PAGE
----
Influenza vaccines can be produced faster using a new insect cell-based technology compared with traditional egg-based processes, according to scientists in Vienna, Austria.
Influenza vaccines can be produced faster using a new insect cell-based technology than traditional egg-based processes, according to scientists in Vienna, Austria. The new technique involves using insect cells to create recombinant influenza virus-like particles (VLPs) that resemble virus particles, but lack the viral nucleic acid, which means they are not infectious.
"Recent outbreaks of influenza highlight the importance of a rapid and sufficient vaccine supply for pandemic and inter-pandemic strains," said Florian Krammer, co-author of the University of Natural Resources and Applied Life Science study in Vienna, in a press statement.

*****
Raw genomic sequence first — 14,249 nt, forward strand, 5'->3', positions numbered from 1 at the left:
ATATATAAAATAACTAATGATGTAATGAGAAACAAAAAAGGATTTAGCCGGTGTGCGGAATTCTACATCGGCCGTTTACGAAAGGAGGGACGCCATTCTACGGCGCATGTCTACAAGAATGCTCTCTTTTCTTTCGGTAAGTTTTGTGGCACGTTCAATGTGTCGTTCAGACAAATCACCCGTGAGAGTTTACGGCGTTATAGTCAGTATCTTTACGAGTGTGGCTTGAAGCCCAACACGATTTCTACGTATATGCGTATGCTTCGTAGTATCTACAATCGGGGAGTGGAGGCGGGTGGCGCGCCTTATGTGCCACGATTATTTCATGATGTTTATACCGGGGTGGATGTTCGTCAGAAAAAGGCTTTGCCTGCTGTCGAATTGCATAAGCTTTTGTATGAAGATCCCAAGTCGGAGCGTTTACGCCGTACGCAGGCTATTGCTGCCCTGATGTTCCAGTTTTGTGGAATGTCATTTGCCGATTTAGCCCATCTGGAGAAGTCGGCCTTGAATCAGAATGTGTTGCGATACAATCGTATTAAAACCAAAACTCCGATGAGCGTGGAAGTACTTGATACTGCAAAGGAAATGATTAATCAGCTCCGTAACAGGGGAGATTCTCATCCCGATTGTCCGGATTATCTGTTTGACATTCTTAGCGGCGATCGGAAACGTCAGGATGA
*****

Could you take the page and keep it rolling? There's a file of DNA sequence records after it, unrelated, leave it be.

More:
Traditional influenza vaccines are produced in embryonated chicken eggs and although they can be manufactured in sufficient quantities for seasonal influenza strains, the method may be insufficient in a pandemic situation because of limited egg supply.
Using the new insect cell-based method, the Austrian team took only 10 weeks to produce swine-origin pandemic H1N1 swine-flu influenza VLPs for immunological studies in mice. Conventional production methods, however, would take months. Using insect cells also overcomes some of the problems associated with egg-based methods, such as allergic reactions to egg proteins and biosafety issues.
"Our work demonstrates that recombinant influenza VLPs are a very fast, safe and efficient alternative to conventional influenza vaccines and represents a significant new approach for newly emerging influenza strains such as H1N1 or H5N1," said Krammer in the release.
The study appears in the Biotechnology Journal.